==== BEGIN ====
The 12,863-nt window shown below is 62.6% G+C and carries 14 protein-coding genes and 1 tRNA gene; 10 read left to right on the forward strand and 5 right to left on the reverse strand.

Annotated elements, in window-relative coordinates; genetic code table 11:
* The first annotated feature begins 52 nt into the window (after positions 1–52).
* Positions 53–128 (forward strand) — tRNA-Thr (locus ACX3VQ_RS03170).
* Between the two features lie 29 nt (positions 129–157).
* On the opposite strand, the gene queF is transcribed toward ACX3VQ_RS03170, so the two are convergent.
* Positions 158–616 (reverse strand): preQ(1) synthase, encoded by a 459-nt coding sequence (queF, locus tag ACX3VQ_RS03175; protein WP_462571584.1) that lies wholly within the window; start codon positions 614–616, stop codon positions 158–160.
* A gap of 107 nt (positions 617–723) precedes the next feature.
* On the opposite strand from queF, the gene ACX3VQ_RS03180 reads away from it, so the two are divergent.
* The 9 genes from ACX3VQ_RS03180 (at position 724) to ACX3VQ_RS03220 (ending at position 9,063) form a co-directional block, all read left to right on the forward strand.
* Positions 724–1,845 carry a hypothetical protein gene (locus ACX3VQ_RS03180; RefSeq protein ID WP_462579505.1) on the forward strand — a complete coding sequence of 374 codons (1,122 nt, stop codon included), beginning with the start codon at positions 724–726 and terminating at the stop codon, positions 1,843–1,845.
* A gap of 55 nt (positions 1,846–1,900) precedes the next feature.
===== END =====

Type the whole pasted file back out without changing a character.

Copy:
The 12,863-nt window shown below is 62.6% G+C and carries 14 protein-coding genes and 1 tRNA gene; 10 read left to right on the forward strand and 5 right to left on the reverse strand.

Annotated elements, in window-relative coordinates; genetic code table 11:
* The first annotated feature begins 52 nt into the window (after positions 1–52).
* Positions 53–128 (forward strand) — tRNA-Thr (locus ACX3VQ_RS03170).
* Between the two features lie 29 nt (positions 129–157).
* On the opposite strand, the gene queF is transcribed toward ACX3VQ_RS03170, so the two are convergent.
* Positions 158–616 (reverse strand): preQ(1) synthase, encoded by a 459-nt coding sequence (queF, locus tag ACX3VQ_RS03175; protein WP_462571584.1) that lies wholly within the window; start codon positions 614–616, stop codon positions 158–160.
* A gap of 107 nt (positions 617–723) precedes the next feature.
* On the opposite strand from queF, the gene ACX3VQ_RS03180 reads away from it, so the two are divergent.
* The 9 genes from ACX3VQ_RS03180 (at position 724) to ACX3VQ_RS03220 (ending at position 9,063) form a co-directional block, all read left to right on the forward strand.
* Positions 724–1,845 carry a hypothetical protein gene (locus ACX3VQ_RS03180; RefSeq protein ID WP_462579505.1) on the forward strand — a complete coding sequence of 374 codons (1,122 nt, stop codon included), beginning with the start codon at positions 724–726 and terminating at the stop codon, positions 1,843–1,845.
* A gap of 55 nt (positions 1,846–1,900) precedes the next feature.